Growing up, I thought that driving was something that absolutely everyone could do easily, as soon as they turned 17.
Obviously, at this point I had no idea of the actual cost of learning to drive, taking tests and then purchasing a car, mot, and insurance; how any teenager can afford all that is beyond me.
As much as currently learning to drive is not at all feasible for me, as saving up for a mortgage is a killer! I can’t actually learn to drive for a completely different reason.
I first jumped into a car when I was 19, I had a few lessons and I loved it because I thought I was pretty good at it. Then life got in the way and my instructor just went AWOL, considering I have serious social anxiety, I chose not to chase it up or find someone else.
Fast forward to 21 years of age, I decided to take my theory test, I crammed it all really hard and I managed to pass, well, just. Feeling high on my own ego, I booked some driving lessons which I got a pretty good deal with, I was certain I’d be on the road in months.
The first lesson was fine, the instructor came across understanding when I told him about my mental health.
Four lessons in and cracks went from showing to giant gaping holes, I would be panicking and he would be shouting and insulting me. Needless to say that I ditched him and took a month or so away from the road; until I could find someone else.
I found another instructor who was actually pretty friendly and understanding, he let me learn at my own pace and even though I knew I was slow, he didn’t try to force me.
He did allow me to learn in automatic because from our first lesson, as I had told him before booking, manual cars and I are a pair doomed to end up in an accident.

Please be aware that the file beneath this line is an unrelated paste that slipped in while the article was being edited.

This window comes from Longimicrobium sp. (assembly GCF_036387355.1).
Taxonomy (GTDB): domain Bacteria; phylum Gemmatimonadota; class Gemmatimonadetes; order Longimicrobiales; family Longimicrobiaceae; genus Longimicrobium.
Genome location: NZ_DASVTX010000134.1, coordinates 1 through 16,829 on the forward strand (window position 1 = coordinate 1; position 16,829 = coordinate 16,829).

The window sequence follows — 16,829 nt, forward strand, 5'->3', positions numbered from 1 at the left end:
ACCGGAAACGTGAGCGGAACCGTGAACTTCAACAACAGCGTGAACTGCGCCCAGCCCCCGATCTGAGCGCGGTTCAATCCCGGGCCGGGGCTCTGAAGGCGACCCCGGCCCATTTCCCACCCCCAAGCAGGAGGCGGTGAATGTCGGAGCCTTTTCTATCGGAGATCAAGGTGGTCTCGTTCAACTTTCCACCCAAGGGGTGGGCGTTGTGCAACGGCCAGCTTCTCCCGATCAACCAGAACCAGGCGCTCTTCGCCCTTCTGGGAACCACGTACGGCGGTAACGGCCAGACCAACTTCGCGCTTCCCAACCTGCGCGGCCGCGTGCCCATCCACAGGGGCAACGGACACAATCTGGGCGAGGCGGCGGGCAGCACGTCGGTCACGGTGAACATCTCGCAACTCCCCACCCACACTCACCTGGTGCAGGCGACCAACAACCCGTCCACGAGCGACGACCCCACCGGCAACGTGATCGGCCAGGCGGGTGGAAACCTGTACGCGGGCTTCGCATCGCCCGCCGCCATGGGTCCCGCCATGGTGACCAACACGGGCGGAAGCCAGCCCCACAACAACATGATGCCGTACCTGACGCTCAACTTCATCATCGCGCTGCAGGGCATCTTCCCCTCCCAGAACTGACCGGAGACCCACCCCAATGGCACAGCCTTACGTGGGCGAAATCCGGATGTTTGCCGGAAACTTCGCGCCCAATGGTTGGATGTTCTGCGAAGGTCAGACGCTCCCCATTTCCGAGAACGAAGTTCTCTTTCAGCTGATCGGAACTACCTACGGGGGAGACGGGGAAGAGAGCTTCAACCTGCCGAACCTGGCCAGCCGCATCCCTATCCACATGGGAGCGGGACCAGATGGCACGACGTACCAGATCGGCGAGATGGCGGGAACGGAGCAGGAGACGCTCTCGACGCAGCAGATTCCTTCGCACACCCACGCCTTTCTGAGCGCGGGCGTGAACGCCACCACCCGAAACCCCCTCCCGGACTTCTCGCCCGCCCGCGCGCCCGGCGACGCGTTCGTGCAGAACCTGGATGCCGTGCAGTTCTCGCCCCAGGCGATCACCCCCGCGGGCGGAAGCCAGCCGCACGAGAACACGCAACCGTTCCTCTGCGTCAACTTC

I felt more comfortable in an automatic but I would still get terrified of junctions, other cars and the car that I was driving in fact. I was so scared and on edge that I was just as dangerous as a reckless driver; I just couldn’t get into the zone.
You see, I don’t really want to drive, I hate the idea of being in a little tin car that has hundreds of chances to be compressed and leave me in a hospital every single journey.
As someone who is ‘hypervigilant’ and aware of lights and sounds more than most people, it is incredibly distracting and hard to take in everything all at once; it’s just too much for me and I find it so overwhelming.
My last lesson, I had a full-blown panic attack because I was driving badly and I knew it, but I couldn’t stop because my whole body was going into a meltdown.
I told myself I couldn’t give up, even when we had to pull over for both our safety. Yet when I went home, I realized that if I rushed, I’d be spending money to essentially have a panic attack.
I made the decision to put driving on pause, it’s not something I am eager to do, I’m happy to walk or jump on the bus.
My theory is that if I focus on my mental health and get better management of my anxiety first, then I can learn to drive with a clear head and the ability to focus even when I wobble.
The truth is that driving isn’t for everybody. It’s not something programmed into us or a skill that you just pick up, it is manmade and you need to learn.
There is so much pressure for everyone to have that ability to drive, like a sign of adulthood but does it really matter?
I can’t drive right now because of my anxiety, it is safer for me to be off the road and I am okay with that.
I know there are people who may scoff and say how easy it is to drive but in reality, we are all so unique and individual that we deserve to learn at our own pace and even more importantly, make our own life decisions.
So, if you’re way past 17 and still can’t drive, that’s okay.
You are still here and at the end of the day, you have a lifetime to learn, if you want; but mental health, that needs to be put before everything else.